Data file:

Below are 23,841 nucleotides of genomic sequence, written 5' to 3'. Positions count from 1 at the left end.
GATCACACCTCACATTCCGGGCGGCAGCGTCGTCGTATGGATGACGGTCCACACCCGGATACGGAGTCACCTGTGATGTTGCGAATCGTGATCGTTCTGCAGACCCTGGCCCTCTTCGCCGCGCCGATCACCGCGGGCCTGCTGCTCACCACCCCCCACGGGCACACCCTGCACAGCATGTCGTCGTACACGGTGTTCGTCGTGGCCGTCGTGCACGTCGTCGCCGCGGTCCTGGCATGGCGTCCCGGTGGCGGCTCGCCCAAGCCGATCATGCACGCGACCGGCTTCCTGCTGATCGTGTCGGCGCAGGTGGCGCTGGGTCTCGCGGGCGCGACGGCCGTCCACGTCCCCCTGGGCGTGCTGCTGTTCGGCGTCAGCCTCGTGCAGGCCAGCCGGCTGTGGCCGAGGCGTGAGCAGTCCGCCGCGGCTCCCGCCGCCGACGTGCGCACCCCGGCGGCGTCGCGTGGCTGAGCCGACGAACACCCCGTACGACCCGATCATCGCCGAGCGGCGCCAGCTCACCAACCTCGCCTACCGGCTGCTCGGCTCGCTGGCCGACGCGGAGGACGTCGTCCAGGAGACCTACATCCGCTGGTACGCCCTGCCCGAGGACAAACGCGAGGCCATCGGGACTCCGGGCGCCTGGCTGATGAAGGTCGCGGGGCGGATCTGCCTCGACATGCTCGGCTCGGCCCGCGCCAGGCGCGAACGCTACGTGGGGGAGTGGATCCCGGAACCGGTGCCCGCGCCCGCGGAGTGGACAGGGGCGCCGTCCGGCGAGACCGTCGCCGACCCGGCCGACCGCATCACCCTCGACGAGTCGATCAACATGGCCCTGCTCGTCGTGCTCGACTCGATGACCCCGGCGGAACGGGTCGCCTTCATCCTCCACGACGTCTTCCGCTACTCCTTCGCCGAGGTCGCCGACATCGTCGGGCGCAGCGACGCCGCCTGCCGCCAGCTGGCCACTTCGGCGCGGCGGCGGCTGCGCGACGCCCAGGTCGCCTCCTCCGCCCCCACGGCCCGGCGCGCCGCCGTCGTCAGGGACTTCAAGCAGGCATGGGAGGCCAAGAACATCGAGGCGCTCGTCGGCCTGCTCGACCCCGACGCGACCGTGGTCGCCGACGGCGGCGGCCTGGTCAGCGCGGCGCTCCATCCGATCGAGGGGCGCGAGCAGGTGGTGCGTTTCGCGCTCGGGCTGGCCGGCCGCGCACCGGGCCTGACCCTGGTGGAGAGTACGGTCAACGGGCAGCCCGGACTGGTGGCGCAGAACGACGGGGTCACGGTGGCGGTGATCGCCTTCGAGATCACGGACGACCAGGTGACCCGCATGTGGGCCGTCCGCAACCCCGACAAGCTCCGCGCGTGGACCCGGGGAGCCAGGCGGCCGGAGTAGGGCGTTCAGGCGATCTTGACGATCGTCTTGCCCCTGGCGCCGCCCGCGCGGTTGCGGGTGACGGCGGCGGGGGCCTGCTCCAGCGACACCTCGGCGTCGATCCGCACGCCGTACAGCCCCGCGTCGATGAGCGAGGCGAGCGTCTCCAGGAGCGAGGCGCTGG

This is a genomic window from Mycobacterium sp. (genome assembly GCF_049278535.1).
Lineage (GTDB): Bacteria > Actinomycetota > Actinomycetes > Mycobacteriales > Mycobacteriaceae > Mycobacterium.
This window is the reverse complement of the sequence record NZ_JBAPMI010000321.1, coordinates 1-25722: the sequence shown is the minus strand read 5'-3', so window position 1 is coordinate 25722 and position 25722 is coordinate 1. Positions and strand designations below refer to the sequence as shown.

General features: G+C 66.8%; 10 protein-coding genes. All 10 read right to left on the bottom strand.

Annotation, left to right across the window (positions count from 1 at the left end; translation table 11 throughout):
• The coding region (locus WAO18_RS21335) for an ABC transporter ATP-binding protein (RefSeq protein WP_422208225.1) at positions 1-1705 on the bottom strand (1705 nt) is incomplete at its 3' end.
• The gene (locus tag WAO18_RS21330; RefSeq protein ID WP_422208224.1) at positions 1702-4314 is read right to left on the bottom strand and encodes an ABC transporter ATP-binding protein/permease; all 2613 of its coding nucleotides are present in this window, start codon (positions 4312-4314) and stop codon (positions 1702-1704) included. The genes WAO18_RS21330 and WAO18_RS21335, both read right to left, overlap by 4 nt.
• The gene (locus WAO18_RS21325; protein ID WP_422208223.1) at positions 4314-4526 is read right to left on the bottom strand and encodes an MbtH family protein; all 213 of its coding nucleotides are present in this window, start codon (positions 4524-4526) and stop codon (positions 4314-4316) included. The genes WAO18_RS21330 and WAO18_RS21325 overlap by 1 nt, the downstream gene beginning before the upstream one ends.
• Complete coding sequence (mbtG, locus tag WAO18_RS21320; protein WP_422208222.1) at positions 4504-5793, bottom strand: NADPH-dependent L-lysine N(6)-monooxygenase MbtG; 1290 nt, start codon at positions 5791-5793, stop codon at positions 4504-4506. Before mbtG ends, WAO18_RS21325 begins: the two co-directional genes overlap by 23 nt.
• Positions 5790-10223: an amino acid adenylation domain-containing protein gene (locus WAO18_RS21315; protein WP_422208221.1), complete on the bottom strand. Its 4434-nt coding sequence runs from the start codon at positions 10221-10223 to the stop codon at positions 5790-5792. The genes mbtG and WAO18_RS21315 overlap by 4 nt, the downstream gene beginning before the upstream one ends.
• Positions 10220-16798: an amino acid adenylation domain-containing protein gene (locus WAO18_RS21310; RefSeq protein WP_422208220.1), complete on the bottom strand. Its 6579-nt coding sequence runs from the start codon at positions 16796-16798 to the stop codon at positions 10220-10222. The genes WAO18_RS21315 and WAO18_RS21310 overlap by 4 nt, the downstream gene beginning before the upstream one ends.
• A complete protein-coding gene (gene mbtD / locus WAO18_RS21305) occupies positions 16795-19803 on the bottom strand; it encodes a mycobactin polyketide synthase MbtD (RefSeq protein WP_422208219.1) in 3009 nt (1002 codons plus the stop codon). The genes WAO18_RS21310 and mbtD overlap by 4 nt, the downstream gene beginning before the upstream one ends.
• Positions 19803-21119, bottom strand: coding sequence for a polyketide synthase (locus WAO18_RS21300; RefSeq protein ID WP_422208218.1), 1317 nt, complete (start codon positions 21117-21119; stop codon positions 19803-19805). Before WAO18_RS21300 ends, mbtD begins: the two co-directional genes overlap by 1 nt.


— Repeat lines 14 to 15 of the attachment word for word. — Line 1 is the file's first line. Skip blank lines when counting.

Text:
• A complete protein-coding gene (gene mbtD / locus WAO18_RS21305) occupies positions 16795-19803 on the bottom strand; it encodes a mycobactin polyketide synthase MbtD (RefSeq protein WP_422208219.1) in 3009 nt (1002 codons plus the stop codon). The genes WAO18_RS21310 and mbtD overlap by 4 nt, the downstream gene beginning before the upstream one ends.
• Positions 19803-21119, bottom strand: coding sequence for a polyketide synthase (locus WAO18_RS21300; RefSeq protein ID WP_422208218.1), 1317 nt, complete (start codon positions 21117-21119; stop codon positions 19803-19805). Before WAO18_RS21300 ends, mbtD begins: the two co-directional genes overlap by 1 nt.